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7 Things I Learned From Sean Connery

Black Belt Leadership
7 Things I Learned From Sean Connery
By: John Terry - The Black Belt Leader
www.beablackbeltleader.com

"My name is Bond, James Bond." The consummate secret agent, spy, and lady's man, James Bond was the epitome of what every boy dreamed of becoming - the stealthy secret agent on a secret mission to save the unsuspecting world from imminent disaster. James Bond's suave, sophisticated, debonnaire always made him the target of his enemies, and an alluring magnet to some of the most beautiful women in the world.

Sean Connery was the personification of this bigger than life character and set the bar high for future actors who played the role in subsequent decades. Born Thomas Sean Connery, this well-known actor started out in humble beginnings, living in a tenement. His first job as a young boy was delivering milk in Edinburgh.

At the age of 16, Connery joined the Royal Navy where he served for 3 years before receiving a medical discharge for an ulcer. After bouncing around several jobs, including being an artist's model (where he was described as a virtual Adonis), Connery decided to work on himself.
Connery began bodybuilding, later earning a 3rd place finish in the Mr. Universe competition and gained a reputation as a "hard man" after single-handedly taking on, and defeating, several gang members of one of the toughest gangs in Scotland. He was also an avid soccer player and turned down an offer from East Fife, a semi-professional soccer team.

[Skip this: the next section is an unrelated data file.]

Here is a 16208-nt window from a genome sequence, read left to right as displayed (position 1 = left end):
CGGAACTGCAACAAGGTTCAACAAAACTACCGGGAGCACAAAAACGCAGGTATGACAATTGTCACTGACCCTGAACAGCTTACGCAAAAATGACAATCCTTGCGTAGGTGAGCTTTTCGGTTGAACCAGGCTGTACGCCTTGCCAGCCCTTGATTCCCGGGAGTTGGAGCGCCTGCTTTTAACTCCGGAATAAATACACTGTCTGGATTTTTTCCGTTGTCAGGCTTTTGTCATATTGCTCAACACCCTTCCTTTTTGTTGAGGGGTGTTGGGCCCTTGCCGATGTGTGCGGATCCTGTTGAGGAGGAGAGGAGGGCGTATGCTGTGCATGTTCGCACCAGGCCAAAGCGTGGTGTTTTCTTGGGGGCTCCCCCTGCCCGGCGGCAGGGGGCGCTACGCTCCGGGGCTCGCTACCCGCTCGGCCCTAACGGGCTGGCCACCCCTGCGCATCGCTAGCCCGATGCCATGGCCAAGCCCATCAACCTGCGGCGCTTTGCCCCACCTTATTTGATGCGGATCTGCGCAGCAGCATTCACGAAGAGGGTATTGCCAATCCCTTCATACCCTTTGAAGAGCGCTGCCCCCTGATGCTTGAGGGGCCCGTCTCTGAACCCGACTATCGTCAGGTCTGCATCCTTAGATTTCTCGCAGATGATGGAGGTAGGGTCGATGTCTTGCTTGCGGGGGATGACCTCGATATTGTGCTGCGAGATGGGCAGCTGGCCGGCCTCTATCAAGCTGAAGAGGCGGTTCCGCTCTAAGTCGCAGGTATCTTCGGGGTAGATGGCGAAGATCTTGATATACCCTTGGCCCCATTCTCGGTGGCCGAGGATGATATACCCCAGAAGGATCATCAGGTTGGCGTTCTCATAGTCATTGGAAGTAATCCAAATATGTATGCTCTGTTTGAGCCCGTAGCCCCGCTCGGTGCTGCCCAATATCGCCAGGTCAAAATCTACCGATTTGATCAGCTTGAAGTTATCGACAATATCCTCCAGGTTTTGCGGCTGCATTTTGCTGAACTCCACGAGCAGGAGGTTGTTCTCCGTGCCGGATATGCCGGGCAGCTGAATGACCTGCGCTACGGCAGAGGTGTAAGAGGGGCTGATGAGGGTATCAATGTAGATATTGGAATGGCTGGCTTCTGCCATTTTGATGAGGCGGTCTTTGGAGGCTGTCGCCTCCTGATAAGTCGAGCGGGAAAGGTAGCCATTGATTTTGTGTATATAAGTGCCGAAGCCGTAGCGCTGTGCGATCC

To supplement his income, he started working backstage at King's Theatre and later earned a featured role on stage, ultimately leading to a role in a TV series. Other roles TV and movie roles followed. But his BIG break came in 1962 when he took to the Big Screen as British secret agent, James Bond, in "Dr. No".

Connery went on to reprise the role of Super Sleuth in the next four Bond sequels, then reappeared in two additional Bond films in 1971 and 1983. All seven of his films were so successful, James Bond (as played by Connery) was selected as the third-greatest hero in cinema history by the American Film Institute.

Not willing to settle for the success of the moment, Connery continued to develop himself, stretching what he was capable of doing and becoming to land a number of starring roles in film. He appeared in a number of roles, and perhaps one of his finest was the 1987 classic, "The Untouchables" which earned him an Academy Award for Best Supporting Actor.

Others argue his best performance was his role as the Russian submarine captain seeking to defect to the West in the cat-and-mouse Tom Clancy thriller, "The Hunt for Red October".

Connery didn't allow age or prior success to hold him back, or pigeon-hole him into a stereotype. He continued throughout his career to reinvent himself, to become a better version of himself, and not to be complacent with his last, greatest success on the Big Screen. "Indiana Jones and the Last Crusade", "First Knight", "The Rock" (one of my personal favorites), "Entrapment", "The Avengers", and "The League of Extraordinary Gentlemen" all allowed Connery to continue to flex his ability as an actor.

Connery voiced the character Draco the Dragon in the film "Dragonheart" and made a cameo appearance as King Richard the Lionheart in "Robin Hood: Prince of Thieves". He later lent his voice and likeness to the video game "From Russia With Love" for Electronic Arts, to reprise the role of James Bond one last time.

Not one to accept every single offer, Connery turned down the role of Gandalph in "The Lord of the Rings" as well as an offer to appear as the Architect in "The Matrix".